The resistance movement is about to get its first big electoral test.
ROSWELL, Georgia — On a sunny Sunday in mid-February, Karley Barber, 54, spends her morning and afternoon going door to door for Jon Ossoff, the leading Democrat running for the Georgia House seat vacated by former Rep. Tom Price, Donald Trump’s health and human services secretary.
Clipboard in hand, she laughs nervously as she marches up the steep gravel path to the first house on her list. She raps twice on the wood door frame, and shivers with a nervous jitter as someone inside approaches.
“I’ve never done this! What if they slam the door in my face?” says Barber, a government contractor with the Centers for Disease Control and Prevention.
More than 7,000 people have already volunteered for Ossoff’s campaign, and he has raised more than $3 million — unprecedented numbers for the congressional district.
The April 18 special election in Georgia’s Sixth Congressional District is Democrats’ first chance to eat into Republicans’ House majority — and potentially preview the 2018 midterm elections. “Normally, a Democrat running for Price’s seat would be lucky to raise $10,000 to $20,000,” says Phil Lunney, legislative liaison for the Fulton County Democrats. “There’s been nothing like it here, at least in the 21st century.”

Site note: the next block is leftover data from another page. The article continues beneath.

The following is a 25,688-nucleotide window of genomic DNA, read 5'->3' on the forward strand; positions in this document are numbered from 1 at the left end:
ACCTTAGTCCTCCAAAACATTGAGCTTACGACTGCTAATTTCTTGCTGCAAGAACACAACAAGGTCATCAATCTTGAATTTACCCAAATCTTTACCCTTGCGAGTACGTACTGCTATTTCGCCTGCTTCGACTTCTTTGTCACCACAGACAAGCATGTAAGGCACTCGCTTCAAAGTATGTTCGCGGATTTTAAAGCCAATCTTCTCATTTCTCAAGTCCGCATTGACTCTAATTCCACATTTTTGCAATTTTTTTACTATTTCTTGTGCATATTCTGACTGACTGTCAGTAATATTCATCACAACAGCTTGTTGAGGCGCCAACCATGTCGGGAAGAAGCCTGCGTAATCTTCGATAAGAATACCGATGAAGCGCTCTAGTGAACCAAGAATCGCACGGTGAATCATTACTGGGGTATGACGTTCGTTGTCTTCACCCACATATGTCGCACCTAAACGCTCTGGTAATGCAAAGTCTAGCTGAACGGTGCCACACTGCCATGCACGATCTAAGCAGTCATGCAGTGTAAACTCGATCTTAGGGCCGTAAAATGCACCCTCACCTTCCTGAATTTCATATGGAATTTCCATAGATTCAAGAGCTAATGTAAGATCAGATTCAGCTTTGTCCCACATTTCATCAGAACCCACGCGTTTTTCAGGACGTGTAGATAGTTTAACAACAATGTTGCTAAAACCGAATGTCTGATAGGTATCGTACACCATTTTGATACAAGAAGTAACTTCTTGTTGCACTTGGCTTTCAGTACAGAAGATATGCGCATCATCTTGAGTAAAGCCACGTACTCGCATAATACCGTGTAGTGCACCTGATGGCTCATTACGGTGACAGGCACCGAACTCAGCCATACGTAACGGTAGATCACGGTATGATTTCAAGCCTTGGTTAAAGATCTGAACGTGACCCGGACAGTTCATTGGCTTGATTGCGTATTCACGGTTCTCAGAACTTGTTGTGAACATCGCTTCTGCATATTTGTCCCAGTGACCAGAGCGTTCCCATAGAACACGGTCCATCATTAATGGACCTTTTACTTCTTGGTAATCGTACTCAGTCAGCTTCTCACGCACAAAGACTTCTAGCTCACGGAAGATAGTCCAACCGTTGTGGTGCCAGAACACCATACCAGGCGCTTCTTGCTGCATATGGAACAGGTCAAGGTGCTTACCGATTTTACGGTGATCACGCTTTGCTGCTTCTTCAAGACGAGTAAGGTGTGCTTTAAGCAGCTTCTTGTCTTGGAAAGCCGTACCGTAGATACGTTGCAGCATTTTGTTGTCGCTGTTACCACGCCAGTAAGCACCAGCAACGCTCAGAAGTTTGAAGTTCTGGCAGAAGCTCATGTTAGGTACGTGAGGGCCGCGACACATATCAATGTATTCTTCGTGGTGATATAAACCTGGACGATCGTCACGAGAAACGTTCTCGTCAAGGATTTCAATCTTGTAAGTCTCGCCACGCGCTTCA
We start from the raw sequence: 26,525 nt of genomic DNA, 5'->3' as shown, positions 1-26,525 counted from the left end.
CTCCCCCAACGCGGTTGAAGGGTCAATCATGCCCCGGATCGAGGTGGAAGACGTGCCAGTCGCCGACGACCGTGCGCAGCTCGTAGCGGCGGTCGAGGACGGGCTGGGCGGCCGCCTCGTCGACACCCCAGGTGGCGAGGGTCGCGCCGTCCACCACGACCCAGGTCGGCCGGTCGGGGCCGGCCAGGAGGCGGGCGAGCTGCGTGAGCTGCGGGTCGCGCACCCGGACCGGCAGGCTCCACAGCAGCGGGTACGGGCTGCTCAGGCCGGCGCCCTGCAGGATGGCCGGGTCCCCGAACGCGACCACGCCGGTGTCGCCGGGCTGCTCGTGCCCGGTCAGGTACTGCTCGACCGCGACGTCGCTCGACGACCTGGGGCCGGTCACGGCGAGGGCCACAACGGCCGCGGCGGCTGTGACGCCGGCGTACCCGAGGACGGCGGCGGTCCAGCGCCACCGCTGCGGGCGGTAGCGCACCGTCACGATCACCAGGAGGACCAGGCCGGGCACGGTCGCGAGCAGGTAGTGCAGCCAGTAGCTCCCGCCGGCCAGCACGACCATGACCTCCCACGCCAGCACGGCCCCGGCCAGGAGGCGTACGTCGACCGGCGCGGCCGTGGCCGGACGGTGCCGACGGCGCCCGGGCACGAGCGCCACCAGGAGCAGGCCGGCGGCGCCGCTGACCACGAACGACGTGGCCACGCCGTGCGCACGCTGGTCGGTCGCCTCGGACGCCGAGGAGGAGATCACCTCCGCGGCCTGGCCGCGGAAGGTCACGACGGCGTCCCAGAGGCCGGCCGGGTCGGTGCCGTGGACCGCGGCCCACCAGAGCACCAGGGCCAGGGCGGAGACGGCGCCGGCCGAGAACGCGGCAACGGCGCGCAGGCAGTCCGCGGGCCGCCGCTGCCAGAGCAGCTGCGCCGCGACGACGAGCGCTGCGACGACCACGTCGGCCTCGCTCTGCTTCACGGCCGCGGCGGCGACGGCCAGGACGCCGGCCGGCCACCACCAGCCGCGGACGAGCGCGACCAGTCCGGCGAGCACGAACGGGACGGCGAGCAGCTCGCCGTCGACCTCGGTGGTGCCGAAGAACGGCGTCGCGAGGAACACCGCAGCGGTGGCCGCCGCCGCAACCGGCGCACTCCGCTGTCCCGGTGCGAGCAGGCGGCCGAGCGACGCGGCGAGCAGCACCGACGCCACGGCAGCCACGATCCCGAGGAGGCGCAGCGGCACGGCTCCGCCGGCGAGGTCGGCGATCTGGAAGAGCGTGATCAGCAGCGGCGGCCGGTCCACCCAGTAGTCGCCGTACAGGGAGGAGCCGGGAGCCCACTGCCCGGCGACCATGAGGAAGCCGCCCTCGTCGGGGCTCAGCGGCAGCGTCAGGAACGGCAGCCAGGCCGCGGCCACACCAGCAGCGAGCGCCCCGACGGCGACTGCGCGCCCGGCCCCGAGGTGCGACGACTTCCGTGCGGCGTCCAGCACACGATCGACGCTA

But the race, held in a deeply conservative district long dominated by Republicans, will also be a test of something equally vital: whether the grassroots anti-Trump activism can be translated into electoral success. Ossoff’s race is offering a test run for whether the outpouring of energy in the streets can be harnessed by the Democratic Party, or if it will prove beyond the grasp of its politicians.
Barber’s very presence gives Democrats reason for optimism. This isn’t just her first time going canvassing for a candidate: She’s never even voted in a midterm election before. Her husband is a fervent Donald Trump supporter. Most of her friends in suburban Atlanta’s East Cobb neighborhood are Republicans. “I’d hang out with other women, and most of the time I’d keep my mouth shut because they’d just go on and on and on about how much they hate Clinton and Obama,” Barber said.